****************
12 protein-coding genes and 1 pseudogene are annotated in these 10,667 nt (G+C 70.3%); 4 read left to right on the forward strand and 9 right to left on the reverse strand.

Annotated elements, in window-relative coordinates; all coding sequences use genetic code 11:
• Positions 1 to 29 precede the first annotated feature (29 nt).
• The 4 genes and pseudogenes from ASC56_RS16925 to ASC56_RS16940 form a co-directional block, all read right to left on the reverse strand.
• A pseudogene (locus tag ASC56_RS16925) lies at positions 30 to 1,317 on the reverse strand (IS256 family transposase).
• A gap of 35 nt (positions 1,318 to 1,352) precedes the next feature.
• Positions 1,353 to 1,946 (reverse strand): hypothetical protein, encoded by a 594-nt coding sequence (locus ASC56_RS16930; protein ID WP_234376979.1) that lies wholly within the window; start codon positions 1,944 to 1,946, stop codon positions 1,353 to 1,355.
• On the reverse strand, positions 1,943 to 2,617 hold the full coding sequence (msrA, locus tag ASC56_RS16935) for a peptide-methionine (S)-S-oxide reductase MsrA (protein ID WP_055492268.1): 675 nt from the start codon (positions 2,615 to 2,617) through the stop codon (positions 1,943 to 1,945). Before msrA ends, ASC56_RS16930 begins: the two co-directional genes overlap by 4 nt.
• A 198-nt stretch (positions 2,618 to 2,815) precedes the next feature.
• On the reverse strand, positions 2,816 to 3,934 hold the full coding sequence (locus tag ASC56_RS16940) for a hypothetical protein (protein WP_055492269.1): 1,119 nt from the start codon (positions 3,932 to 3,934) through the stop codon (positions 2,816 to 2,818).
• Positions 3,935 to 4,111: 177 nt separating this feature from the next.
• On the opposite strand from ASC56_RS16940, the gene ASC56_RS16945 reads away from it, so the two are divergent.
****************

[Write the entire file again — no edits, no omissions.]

12 protein-coding genes and 1 pseudogene are annotated in these 10,667 nt (G+C 70.3%); 4 read left to right on the forward strand and 9 right to left on the reverse strand.

Annotated elements, in window-relative coordinates; all coding sequences use genetic code 11:
• Positions 1 to 29 precede the first annotated feature (29 nt).
• The 4 genes and pseudogenes from ASC56_RS16925 to ASC56_RS16940 form a co-directional block, all read right to left on the reverse strand.
• A pseudogene (locus tag ASC56_RS16925) lies at positions 30 to 1,317 on the reverse strand (IS256 family transposase).
• A gap of 35 nt (positions 1,318 to 1,352) precedes the next feature.
• Positions 1,353 to 1,946 (reverse strand): hypothetical protein, encoded by a 594-nt coding sequence (locus ASC56_RS16930; protein ID WP_234376979.1) that lies wholly within the window; start codon positions 1,944 to 1,946, stop codon positions 1,353 to 1,355.
• On the reverse strand, positions 1,943 to 2,617 hold the full coding sequence (msrA, locus tag ASC56_RS16935) for a peptide-methionine (S)-S-oxide reductase MsrA (protein ID WP_055492268.1): 675 nt from the start codon (positions 2,615 to 2,617) through the stop codon (positions 1,943 to 1,945). Before msrA ends, ASC56_RS16930 begins: the two co-directional genes overlap by 4 nt.
• A 198-nt stretch (positions 2,618 to 2,815) precedes the next feature.
• On the reverse strand, positions 2,816 to 3,934 hold the full coding sequence (locus tag ASC56_RS16940) for a hypothetical protein (protein WP_055492269.1): 1,119 nt from the start codon (positions 3,932 to 3,934) through the stop codon (positions 2,816 to 2,818).
• Positions 3,935 to 4,111: 177 nt separating this feature from the next.
• On the opposite strand from ASC56_RS16940, the gene ASC56_RS16945 reads away from it, so the two are divergent.